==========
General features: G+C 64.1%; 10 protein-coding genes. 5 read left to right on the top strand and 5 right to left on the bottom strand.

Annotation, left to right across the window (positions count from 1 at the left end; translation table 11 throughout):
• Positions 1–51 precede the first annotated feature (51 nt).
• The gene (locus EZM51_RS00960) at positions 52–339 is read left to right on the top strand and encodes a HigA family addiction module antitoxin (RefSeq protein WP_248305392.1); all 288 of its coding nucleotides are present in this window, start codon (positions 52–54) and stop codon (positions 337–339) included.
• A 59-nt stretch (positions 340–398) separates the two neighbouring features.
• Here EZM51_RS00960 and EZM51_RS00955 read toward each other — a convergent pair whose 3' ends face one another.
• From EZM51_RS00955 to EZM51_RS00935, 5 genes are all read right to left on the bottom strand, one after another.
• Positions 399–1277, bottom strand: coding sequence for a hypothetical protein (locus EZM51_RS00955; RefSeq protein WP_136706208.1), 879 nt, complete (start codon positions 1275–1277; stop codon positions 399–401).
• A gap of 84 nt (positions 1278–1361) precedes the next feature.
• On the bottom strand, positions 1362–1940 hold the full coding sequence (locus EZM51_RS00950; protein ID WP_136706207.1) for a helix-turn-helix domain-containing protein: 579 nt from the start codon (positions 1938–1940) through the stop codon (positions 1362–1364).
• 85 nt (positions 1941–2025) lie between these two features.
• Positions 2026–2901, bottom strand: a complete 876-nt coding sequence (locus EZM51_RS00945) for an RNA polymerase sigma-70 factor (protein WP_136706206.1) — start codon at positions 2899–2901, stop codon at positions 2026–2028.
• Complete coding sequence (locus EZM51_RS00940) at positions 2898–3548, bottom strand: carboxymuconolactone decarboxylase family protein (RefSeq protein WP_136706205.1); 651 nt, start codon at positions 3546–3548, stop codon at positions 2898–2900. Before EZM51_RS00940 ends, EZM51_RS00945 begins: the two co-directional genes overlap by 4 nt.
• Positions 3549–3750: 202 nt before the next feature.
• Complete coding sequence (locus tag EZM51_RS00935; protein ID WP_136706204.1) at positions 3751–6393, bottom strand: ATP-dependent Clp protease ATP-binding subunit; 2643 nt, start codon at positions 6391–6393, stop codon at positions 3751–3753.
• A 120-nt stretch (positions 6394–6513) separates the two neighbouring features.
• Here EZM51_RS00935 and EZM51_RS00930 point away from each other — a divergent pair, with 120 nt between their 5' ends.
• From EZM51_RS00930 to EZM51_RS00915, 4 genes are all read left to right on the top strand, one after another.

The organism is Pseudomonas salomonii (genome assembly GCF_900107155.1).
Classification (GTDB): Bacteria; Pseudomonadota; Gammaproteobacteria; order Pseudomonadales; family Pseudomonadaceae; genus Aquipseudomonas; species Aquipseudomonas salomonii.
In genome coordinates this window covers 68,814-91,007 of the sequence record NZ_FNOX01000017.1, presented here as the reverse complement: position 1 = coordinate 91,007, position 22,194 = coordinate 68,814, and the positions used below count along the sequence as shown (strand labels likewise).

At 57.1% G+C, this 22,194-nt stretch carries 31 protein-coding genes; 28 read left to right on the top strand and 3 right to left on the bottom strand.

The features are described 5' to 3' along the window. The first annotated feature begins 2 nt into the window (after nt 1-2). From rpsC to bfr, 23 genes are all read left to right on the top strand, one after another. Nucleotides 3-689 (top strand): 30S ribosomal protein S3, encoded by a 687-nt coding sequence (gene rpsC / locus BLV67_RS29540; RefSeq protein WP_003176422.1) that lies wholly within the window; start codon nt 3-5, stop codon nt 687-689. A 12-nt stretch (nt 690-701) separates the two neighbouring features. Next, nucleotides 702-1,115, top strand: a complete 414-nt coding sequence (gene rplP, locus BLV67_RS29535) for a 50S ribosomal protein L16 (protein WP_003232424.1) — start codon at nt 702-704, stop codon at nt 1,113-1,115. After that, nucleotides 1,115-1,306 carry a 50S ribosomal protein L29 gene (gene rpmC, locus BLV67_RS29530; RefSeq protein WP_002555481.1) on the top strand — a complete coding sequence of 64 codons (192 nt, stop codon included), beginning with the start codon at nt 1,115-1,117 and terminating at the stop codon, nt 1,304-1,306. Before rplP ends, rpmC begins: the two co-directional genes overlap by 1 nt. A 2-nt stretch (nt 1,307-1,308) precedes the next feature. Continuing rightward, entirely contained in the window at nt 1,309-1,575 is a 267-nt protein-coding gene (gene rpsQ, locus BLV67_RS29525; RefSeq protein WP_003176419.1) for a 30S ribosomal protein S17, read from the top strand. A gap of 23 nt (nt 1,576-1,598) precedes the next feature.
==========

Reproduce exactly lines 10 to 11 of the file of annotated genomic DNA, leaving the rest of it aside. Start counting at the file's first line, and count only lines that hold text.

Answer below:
• On the bottom strand, positions 1362–1940 hold the full coding sequence (locus EZM51_RS00950; protein ID WP_136706207.1) for a helix-turn-helix domain-containing protein: 579 nt from the start codon (positions 1938–1940) through the stop codon (positions 1362–1364).
• 85 nt (positions 1941–2025) lie between these two features.